Tech Time: Upgrades Are Coming—but at What Cost?

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By Paul Davis

3 minutes

Credit unions are not alone in feeling the pressure to invest in fintech and digital strategy. Here’s what’s keeping other small financial institutions up at night.

This article is reprinted with permission from the SRM blog. Read the original here.

Despite concerns about upfront costs, a growing number of smaller financial institutions are preparing to implement technological upgrades, such as online loan closings and automated underwriting.

A recently released survey of community banks, conducted by the Federal Reserve, the FDIC and the Conference of State Bank Supervisors earlier this year, found that more than 25% of respondents plan to start offering online loan closings over the next 12 months.

Only 18% of the community banks surveyed already close loans online.

About 16% of the respondents said they are making plans to incorporate automated loan underwriting into their platforms over the next year, compared to the 13% that already do so.

“If a community bank is to remain independent, it must grasp technology,” an anonymous respondent said in the comments section of the survey.

The pandemic “proved that customers want other ways than face-to-face contact to interact with their money and their bank,” the banker added. “We must be able to provide a quality mobile experience, as well, meeting the customer’s needs in new and more proactive, not just reactive, ways.”

The survey, which included 470 bankers, was conducted between April and July. More than 80% of the respondents work at community banks with $1 billion or less of assets—comparable in size to many credit unions. Additional findings from the survey are just as applicable in the credit union space.

Concern About Costs

The survey found that one of the biggest concerns for community bankers regarding innovation is covering the costs associated with technological upgrades.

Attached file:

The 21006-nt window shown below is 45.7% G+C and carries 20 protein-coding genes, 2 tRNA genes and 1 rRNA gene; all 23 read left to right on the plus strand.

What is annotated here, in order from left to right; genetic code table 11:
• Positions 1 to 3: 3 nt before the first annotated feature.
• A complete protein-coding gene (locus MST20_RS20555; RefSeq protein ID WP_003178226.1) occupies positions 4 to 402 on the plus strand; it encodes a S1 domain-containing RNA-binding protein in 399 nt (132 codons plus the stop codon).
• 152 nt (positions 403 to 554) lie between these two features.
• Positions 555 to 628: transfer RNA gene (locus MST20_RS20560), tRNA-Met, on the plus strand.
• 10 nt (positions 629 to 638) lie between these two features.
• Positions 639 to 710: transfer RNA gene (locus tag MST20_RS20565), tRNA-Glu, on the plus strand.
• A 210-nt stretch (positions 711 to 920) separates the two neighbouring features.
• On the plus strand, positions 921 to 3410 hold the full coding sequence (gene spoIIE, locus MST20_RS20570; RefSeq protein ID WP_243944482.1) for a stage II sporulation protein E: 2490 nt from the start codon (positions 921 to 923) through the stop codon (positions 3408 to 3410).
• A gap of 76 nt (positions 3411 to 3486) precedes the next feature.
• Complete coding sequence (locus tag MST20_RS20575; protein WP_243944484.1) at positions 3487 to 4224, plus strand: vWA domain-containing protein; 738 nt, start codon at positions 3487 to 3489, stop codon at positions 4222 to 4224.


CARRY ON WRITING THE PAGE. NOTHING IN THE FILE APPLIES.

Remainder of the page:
Roughly half of respondents characterized technology cost challenges as “very important;” another 41% said they were “important.” As recently as two years ago, technology costs were among the “least important” issues for community bankers.

Still, it should come as no surprise that three-fourths of respondents said they view technology as “important” or “very important.” Also, 60% said existing technology is as much an opportunity as a threat, while 54% said the same thing about emerging tech.

Tech upgrades are considered a necessity, given the expected battle for loans as the pandemic subsides and the economy recovers. More than half of the survey’s respondents said that loan demand is “very important” to them.

The pandemic further spurred a shift to online banking services. More than 90% of respondents increased their suite of online services due to the pandemic, with nearly a third doing so by more than half.

At the same time, a staggering 82% of respondents said cybersecurity risk is “very important,” so expect more banks to invest heavily in systems designed to thwart such behavior.

The Bottom Line

There is a growing view that investments must be made in technology.

“The majority of community banks will discover that consumer financial services have greatly transitioned to nonbanks and fintechs who offer more convenient and reliable services for basic financial needs,” another banker said. “Few community banks have kept up with necessary innovation and rollout of products and services that meet customer needs and expectations.”

Creating a digital strategy and pursuing technology upgrades is a team effort that requires an ecosystem that includes the board of directors, members, regulators and outside advisers. They can help you determine service gaps, friction points and the optimal way to collaborate with fintechs.

An experienced adviser can help you evaluate and scrutinize the intricacies of contracting with fintechs and other third-party providers. The goal is to ensure a smooth partnership with reasonable terms, expectations and pricing.

Financial institutions that understand the unique due diligence required for these partnerships will have a long-term advantage.

Paul Davis is director of market intelligence for CUESolutions provider Strategic Resource Management, Memphis, Tennessee.

To learn more about how SRM helps its clients build out their technology roadmaps and evaluate fintech opportunities while keeping a close eye on costs to generate the optimal return on investment, contact Ben Mrva, EVP at SRM.

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